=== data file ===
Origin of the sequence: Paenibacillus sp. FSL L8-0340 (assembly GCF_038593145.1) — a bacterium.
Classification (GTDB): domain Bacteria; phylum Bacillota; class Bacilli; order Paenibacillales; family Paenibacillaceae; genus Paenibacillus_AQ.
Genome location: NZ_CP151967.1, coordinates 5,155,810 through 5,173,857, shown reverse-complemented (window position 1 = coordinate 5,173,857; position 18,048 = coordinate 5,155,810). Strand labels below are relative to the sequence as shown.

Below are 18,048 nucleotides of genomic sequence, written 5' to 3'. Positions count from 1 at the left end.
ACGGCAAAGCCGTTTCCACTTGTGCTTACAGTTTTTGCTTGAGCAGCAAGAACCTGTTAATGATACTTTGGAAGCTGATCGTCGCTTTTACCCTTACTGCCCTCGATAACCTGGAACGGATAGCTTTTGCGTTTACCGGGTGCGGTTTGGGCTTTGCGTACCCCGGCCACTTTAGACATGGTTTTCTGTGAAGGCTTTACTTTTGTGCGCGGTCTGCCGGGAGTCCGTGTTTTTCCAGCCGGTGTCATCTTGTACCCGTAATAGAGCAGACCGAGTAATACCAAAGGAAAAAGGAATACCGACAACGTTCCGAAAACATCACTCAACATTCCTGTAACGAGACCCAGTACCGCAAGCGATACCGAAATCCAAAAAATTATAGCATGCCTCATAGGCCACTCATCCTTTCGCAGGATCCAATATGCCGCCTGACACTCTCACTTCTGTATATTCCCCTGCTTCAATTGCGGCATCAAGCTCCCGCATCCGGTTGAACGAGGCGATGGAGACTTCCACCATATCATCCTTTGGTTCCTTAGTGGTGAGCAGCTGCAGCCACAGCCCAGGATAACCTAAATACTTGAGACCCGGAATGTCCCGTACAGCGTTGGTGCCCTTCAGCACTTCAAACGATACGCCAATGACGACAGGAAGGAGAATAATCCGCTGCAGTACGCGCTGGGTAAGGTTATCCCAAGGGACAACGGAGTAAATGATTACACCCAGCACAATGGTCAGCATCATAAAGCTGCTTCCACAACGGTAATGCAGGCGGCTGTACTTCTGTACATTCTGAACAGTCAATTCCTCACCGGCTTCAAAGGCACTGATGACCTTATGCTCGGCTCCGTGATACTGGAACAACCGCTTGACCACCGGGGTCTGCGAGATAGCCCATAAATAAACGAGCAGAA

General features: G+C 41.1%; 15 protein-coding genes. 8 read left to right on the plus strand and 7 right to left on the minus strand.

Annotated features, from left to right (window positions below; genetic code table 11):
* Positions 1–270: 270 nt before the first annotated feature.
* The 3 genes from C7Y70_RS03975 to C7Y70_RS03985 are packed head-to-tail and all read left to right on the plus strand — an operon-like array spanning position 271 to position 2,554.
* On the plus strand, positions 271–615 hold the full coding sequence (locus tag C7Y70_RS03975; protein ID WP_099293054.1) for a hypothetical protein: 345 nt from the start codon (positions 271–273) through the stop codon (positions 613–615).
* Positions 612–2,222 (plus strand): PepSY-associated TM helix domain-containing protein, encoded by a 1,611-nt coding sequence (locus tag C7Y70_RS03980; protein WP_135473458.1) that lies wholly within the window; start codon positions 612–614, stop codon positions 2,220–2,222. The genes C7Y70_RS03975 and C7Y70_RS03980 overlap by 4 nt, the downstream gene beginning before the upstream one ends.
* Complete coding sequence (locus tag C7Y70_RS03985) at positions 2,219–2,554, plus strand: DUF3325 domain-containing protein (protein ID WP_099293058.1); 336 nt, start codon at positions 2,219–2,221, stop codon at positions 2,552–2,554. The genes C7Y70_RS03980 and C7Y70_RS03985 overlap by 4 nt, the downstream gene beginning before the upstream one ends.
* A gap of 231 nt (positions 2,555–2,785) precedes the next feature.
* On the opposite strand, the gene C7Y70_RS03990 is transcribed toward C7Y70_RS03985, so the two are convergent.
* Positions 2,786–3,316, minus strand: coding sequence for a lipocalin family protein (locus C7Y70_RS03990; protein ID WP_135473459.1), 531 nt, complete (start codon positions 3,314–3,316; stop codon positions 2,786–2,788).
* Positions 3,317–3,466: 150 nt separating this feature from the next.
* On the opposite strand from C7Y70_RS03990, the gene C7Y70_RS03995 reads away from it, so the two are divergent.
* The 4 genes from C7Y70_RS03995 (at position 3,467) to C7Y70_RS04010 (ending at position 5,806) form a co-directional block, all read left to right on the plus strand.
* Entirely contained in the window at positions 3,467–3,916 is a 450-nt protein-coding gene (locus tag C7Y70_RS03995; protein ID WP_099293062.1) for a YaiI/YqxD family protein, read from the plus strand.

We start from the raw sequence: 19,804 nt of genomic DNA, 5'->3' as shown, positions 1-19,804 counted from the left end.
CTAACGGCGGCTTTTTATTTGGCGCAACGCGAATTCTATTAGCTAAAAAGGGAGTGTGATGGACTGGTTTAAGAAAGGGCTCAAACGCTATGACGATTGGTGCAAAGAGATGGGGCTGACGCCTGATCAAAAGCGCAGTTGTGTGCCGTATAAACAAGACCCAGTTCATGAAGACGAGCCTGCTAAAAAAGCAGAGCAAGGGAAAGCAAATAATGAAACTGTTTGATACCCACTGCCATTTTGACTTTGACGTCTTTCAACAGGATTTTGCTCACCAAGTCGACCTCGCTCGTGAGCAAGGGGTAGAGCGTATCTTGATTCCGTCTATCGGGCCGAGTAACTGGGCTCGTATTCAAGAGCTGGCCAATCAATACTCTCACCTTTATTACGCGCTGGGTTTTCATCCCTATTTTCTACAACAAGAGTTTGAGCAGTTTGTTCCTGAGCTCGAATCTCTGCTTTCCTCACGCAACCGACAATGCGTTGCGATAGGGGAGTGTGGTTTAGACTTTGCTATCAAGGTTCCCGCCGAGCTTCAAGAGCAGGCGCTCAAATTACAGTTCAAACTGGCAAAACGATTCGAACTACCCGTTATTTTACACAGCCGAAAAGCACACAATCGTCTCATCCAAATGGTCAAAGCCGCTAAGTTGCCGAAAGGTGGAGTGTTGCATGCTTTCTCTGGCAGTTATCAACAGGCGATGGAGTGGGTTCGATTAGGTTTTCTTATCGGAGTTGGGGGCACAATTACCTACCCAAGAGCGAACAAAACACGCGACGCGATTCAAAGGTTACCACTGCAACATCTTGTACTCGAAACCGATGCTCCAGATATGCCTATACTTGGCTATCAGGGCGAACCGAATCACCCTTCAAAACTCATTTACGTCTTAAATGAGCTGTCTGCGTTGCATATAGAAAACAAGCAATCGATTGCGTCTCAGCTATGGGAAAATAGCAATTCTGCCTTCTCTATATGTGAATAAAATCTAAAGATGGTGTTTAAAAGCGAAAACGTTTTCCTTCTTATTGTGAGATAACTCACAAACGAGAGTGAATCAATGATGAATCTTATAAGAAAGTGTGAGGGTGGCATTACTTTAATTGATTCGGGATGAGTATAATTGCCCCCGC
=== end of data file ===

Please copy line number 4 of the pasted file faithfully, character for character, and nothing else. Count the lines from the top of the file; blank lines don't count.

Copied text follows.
Below are 18,048 nucleotides of genomic sequence, written 5' to 3'. Positions count from 1 at the left end.